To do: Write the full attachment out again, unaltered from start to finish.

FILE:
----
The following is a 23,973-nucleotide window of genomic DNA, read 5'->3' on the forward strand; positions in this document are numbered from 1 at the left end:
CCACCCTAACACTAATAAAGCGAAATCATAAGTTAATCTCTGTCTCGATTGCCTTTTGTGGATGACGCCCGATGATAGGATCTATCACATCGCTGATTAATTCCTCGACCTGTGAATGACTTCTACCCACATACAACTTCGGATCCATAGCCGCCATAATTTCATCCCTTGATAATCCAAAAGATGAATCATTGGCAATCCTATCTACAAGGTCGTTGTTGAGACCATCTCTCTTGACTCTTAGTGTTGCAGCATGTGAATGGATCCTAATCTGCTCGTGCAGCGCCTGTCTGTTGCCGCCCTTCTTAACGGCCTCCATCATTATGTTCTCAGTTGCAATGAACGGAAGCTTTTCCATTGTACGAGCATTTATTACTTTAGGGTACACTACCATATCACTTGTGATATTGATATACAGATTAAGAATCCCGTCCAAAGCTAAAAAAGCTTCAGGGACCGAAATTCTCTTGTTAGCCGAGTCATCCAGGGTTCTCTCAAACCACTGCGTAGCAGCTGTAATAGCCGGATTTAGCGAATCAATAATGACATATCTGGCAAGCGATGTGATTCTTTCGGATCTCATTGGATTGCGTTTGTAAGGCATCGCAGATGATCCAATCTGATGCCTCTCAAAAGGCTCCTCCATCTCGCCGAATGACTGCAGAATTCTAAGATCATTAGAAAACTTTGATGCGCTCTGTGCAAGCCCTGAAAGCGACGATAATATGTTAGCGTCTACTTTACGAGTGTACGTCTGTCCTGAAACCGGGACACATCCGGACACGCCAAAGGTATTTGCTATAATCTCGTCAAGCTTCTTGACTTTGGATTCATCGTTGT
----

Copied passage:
The following is a 23,973-nucleotide window of genomic DNA, read 5'->3' on the forward strand; positions in this document are numbered from 1 at the left end:
CCACCCTAACACTAATAAAGCGAAATCATAAGTTAATCTCTGTCTCGATTGCCTTTTGTGGATGACGCCCGATGATAGGATCTATCACATCGCTGATTAATTCCTCGACCTGTGAATGACTTCTACCCACATACAACTTCGGATCCATAGCCGCCATAATTTCATCCCTTGATAATCCAAAAGATGAATCATTGGCAATCCTATCTACAAGGTCGTTGTTGAGACCATCTCTCTTGACTCTTAGTGTTGCAGCATGTGAATGGATCCTAATCTGCTCGTGCAGCGCCTGTCTGTTGCCGCCCTTCTTAACGGCCTCCATCATTATGTTCTCAGTTGCAATGAACGGAAGCTTTTCCATTGTACGAGCATTTATTACTTTAGGGTACACTACCATATCACTTGTGATATTGATATACAGATTAAGAATCCCGTCCAAAGCTAAAAAAGCTTCAGGGACCGAAATTCTCTTGTTAGCCGAGTCATCCAGGGTTCTCTCAAACCACTGCGTAGCAGCTGTAATAGCCGGATTTAGCGAATCAATAATGACATATCTGGCAAGCGATGTGATTCTTTCGGATCTCATTGGATTGCGTTTGTAAGGCATCGCAGATGATCCAATCTGATGCCTCTCAAAAGGCTCCTCCATCTCGCCGAATGACTGCAGAATTCTAAGATCATTAGAAAACTTTGATGCGCTCTGTGCAAGCCCTGAAAGCGACGATAATATGTTAGCGTCTACTTTACGAGTGTACGTCTGTCCTGAAACCGGGACACATCCGGACACGCCAAAGGTATTTGCTATAATCTCGTCAAGCTTCTTGACTTTGGATTCATCGTTGT